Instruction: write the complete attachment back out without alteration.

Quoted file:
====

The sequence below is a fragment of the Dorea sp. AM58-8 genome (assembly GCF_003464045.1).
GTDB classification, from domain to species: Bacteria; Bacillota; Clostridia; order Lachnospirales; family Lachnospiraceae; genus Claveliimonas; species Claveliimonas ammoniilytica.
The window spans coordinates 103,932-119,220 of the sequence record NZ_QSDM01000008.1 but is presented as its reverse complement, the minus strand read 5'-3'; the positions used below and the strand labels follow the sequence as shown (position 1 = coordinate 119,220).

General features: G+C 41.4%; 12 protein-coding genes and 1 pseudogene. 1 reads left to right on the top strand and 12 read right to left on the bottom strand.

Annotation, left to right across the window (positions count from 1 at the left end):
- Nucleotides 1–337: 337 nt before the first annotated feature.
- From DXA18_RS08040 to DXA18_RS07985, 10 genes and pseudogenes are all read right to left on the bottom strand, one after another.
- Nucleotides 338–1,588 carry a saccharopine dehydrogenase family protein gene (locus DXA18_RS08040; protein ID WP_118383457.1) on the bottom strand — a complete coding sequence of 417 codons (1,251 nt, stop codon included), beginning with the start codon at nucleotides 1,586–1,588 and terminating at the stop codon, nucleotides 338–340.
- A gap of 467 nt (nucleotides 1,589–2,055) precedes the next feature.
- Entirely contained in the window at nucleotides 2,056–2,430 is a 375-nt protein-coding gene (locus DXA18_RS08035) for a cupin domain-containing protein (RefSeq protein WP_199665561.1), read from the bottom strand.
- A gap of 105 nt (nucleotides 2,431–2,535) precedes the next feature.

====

The sequence below is a fragment of the Dorea sp. AM58-8 genome (assembly GCF_003464045.1).
GTDB classification, from domain to species: Bacteria; Bacillota; Clostridia; order Lachnospirales; family Lachnospiraceae; genus Claveliimonas; species Claveliimonas ammoniilytica.
The window spans coordinates 103,932-119,220 of the sequence record NZ_QSDM01000008.1 but is presented as its reverse complement, the minus strand read 5'-3'; the positions used below and the strand labels follow the sequence as shown (position 1 = coordinate 119,220).

General features: G+C 41.4%; 12 protein-coding genes and 1 pseudogene. 1 reads left to right on the top strand and 12 read right to left on the bottom strand.

Annotation, left to right across the window (positions count from 1 at the left end):
- Nucleotides 1–337: 337 nt before the first annotated feature.
- From DXA18_RS08040 to DXA18_RS07985, 10 genes and pseudogenes are all read right to left on the bottom strand, one after another.
- Nucleotides 338–1,588 carry a saccharopine dehydrogenase family protein gene (locus DXA18_RS08040; protein ID WP_118383457.1) on the bottom strand — a complete coding sequence of 417 codons (1,251 nt, stop codon included), beginning with the start codon at nucleotides 1,586–1,588 and terminating at the stop codon, nucleotides 338–340.
- A gap of 467 nt (nucleotides 1,589–2,055) precedes the next feature.
- Entirely contained in the window at nucleotides 2,056–2,430 is a 375-nt protein-coding gene (locus DXA18_RS08035) for a cupin domain-containing protein (RefSeq protein WP_199665561.1), read from the bottom strand.
- A gap of 105 nt (nucleotides 2,431–2,535) precedes the next feature.